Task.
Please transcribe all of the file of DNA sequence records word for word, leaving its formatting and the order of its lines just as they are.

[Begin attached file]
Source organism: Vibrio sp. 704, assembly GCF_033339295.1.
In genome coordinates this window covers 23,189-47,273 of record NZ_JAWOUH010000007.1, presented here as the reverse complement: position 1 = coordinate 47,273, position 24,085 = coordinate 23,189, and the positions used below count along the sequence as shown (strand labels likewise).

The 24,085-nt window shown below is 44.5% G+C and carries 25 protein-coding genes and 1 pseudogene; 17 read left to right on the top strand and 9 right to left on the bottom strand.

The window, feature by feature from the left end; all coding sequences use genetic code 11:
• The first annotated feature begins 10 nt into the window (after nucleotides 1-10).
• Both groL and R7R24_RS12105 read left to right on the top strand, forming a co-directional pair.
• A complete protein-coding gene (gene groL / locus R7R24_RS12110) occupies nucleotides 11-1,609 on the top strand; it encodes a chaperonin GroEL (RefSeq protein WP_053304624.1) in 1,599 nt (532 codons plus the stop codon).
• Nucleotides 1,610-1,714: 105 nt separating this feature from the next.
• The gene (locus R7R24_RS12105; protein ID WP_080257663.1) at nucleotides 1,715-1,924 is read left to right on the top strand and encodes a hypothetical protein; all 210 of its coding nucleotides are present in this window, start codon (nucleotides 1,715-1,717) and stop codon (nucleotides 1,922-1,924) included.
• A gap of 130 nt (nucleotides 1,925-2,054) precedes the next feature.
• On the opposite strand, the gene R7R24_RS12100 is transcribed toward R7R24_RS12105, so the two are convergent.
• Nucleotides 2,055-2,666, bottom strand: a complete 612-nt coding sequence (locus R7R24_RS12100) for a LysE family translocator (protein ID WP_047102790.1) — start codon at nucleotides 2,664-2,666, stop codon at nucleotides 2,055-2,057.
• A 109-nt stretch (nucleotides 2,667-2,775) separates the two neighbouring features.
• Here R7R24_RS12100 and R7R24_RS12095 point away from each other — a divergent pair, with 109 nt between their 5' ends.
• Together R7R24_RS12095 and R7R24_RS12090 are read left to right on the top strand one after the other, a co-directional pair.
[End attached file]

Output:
Source organism: Vibrio sp. 704, assembly GCF_033339295.1.
In genome coordinates this window covers 23,189-47,273 of record NZ_JAWOUH010000007.1, presented here as the reverse complement: position 1 = coordinate 47,273, position 24,085 = coordinate 23,189, and the positions used below count along the sequence as shown (strand labels likewise).

The 24,085-nt window shown below is 44.5% G+C and carries 25 protein-coding genes and 1 pseudogene; 17 read left to right on the top strand and 9 right to left on the bottom strand.

The window, feature by feature from the left end; all coding sequences use genetic code 11:
• The first annotated feature begins 10 nt into the window (after nucleotides 1-10).
• Both groL and R7R24_RS12105 read left to right on the top strand, forming a co-directional pair.
• A complete protein-coding gene (gene groL / locus R7R24_RS12110) occupies nucleotides 11-1,609 on the top strand; it encodes a chaperonin GroEL (RefSeq protein WP_053304624.1) in 1,599 nt (532 codons plus the stop codon).
• Nucleotides 1,610-1,714: 105 nt separating this feature from the next.
• The gene (locus R7R24_RS12105; protein ID WP_080257663.1) at nucleotides 1,715-1,924 is read left to right on the top strand and encodes a hypothetical protein; all 210 of its coding nucleotides are present in this window, start codon (nucleotides 1,715-1,717) and stop codon (nucleotides 1,922-1,924) included.
• A gap of 130 nt (nucleotides 1,925-2,054) precedes the next feature.
• On the opposite strand, the gene R7R24_RS12100 is transcribed toward R7R24_RS12105, so the two are convergent.
• Nucleotides 2,055-2,666, bottom strand: a complete 612-nt coding sequence (locus R7R24_RS12100) for a LysE family translocator (protein ID WP_047102790.1) — start codon at nucleotides 2,664-2,666, stop codon at nucleotides 2,055-2,057.
• A 109-nt stretch (nucleotides 2,667-2,775) separates the two neighbouring features.
• Here R7R24_RS12100 and R7R24_RS12095 point away from each other — a divergent pair, with 109 nt between their 5' ends.
• Together R7R24_RS12095 and R7R24_RS12090 are read left to right on the top strand one after the other, a co-directional pair.